Online Pawn Taking Off
Groupon founders Eric Leftkosky and Brad Keywell are onto the next big thing in e-commerce: pawn shops. Pawngo is aimed at people who need $1,500-15,000.
What's the Latest Development?
Groupon founders Eric Leftkosky and Brad Keywell, who now run an investment group called Lightbank, are onto the next big thing in e-commerce: pawn shops. Lightbank recently led a $2.3 million Series B round for a company that has been renamed Pawngo. Previously called Internet Pawn, Pawngo will give you a valuation for your valuables online rather than making you send them in before hearing what they’re worth. The business model is aimed at people who need between $1,500 and $15,000. Loans are built to last three to six months and Pawngo nets a “monthly option charge” of 3-6 percent per month.
What's the Big Idea?
“There’s nothing shady about using something you already own to get cash quickly,” explains Lightbank founder-in-residence Kevin Leland. “We’ll loan up to $100,000 in 24 hours, which is something no bank would ever do.” Historically, 90 percent of Internet Pawn (Pawngo in an earlier incarnation) users returned to pick their assets up, but eventually if it is a big enough business it may set up an online storefront to sell unretrieved items, Hillis and Leland said.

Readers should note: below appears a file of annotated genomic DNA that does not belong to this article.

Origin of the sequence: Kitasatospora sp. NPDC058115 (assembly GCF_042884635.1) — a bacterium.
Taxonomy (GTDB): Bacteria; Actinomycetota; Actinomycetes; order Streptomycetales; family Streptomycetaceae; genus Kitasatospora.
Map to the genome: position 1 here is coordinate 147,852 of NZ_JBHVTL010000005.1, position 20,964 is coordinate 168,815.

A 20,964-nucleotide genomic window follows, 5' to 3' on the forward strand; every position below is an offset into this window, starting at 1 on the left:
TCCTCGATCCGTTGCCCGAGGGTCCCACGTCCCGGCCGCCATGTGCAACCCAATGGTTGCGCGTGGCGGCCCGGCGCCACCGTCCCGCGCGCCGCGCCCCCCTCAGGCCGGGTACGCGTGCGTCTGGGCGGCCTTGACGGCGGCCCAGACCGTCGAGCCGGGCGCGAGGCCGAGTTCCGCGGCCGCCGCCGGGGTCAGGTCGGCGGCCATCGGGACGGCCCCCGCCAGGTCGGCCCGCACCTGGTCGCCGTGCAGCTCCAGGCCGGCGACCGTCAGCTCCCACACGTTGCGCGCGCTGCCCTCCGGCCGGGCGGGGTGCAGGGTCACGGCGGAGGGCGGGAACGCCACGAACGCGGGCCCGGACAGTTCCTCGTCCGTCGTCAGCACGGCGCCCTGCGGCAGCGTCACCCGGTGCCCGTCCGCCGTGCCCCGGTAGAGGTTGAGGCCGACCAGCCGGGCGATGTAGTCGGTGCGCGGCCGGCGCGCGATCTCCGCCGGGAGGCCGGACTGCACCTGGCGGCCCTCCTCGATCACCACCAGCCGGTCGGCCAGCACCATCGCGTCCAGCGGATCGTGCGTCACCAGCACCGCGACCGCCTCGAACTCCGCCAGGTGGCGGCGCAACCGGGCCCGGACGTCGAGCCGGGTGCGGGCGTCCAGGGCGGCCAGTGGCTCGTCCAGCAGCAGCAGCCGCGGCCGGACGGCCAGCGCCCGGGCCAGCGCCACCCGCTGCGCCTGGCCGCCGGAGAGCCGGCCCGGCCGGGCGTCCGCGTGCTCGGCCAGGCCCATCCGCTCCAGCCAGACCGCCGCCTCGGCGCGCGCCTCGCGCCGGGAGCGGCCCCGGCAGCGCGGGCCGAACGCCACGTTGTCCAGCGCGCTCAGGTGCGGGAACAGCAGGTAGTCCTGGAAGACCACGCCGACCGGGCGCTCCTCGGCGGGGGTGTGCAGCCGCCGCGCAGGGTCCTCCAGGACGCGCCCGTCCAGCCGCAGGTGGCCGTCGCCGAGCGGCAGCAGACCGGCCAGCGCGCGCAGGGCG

The ability to speak clearly, succinctly, and powerfully is easier than you think
The ability to communicate effectively can make or break a person's assessment of your intelligence, competence, and authenticity.
The results come from a 15-year study that used ultrasound scans to track blood vessels in middle-aged adults starting in 2002.
- The study measured the stiffness of blood vessels in middle-aged patients over time.
- Stiff blood vessels can lead to the destruction of delicate blood vessels in the brain, which can contribute to cognitive decline.
- The scans could someday become a widely used tool to identify people at high risk of developing dementia and Alzheimer's.
What defines a dark horse? The all-important decision to pursue fulfillment and excellence.
When we first set the Dark Horse Project in motion, fulfillment was the last thing on our minds. We were hoping to uncover specific and possibly idiosyncratic study methods, learning techniques, and rehearsal regimes that dark horses used to attain excellence. Our training made us resistant to ambiguous variables that were difficult to quantify, and personal fulfillment seemed downright foggy. But our training also taught us never to ignore the evidence, no matter how much it violated our expectations.
SMARTER FASTER trademarks owned by The Big Think, Inc. All rights reserved.